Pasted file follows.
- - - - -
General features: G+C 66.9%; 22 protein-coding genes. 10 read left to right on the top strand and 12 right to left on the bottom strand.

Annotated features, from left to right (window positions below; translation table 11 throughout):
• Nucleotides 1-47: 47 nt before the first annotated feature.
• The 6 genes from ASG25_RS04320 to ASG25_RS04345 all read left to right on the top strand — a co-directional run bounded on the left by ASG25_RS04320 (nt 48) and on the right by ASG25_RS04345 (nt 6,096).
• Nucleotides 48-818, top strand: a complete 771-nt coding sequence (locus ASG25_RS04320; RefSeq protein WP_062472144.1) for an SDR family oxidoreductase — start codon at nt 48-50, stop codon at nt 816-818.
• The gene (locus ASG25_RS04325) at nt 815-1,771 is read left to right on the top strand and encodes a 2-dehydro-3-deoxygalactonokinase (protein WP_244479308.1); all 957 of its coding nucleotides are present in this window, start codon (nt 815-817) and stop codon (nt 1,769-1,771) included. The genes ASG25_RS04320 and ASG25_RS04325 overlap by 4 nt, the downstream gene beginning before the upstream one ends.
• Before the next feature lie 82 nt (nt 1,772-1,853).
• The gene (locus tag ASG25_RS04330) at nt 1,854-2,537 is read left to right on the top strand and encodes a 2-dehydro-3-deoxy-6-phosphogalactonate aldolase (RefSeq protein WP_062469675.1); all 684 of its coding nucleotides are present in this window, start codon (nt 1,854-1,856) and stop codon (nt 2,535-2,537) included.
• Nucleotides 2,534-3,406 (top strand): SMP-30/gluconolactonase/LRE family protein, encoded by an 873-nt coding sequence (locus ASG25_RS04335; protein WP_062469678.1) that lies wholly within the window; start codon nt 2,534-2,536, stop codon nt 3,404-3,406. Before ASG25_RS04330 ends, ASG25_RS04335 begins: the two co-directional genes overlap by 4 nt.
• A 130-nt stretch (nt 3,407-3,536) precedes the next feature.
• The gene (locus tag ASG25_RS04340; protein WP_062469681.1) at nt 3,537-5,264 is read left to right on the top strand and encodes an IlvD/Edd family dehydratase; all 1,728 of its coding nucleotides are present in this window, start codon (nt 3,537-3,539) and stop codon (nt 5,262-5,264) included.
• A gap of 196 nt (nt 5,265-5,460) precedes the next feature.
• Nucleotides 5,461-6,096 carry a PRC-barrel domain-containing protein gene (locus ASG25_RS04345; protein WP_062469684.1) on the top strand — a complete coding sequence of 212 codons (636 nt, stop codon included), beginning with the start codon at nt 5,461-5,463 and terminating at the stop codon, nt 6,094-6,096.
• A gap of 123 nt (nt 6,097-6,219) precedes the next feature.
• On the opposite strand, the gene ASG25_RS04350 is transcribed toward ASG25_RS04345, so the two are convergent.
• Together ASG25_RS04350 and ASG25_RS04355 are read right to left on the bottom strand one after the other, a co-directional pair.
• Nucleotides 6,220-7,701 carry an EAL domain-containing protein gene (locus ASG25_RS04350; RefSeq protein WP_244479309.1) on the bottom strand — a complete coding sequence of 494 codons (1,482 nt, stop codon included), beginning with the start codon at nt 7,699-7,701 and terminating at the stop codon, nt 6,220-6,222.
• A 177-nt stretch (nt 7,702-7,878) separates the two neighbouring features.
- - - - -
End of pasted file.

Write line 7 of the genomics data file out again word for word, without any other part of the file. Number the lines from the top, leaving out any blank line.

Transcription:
• Before the next feature lie 82 nt (nt 1,772-1,853).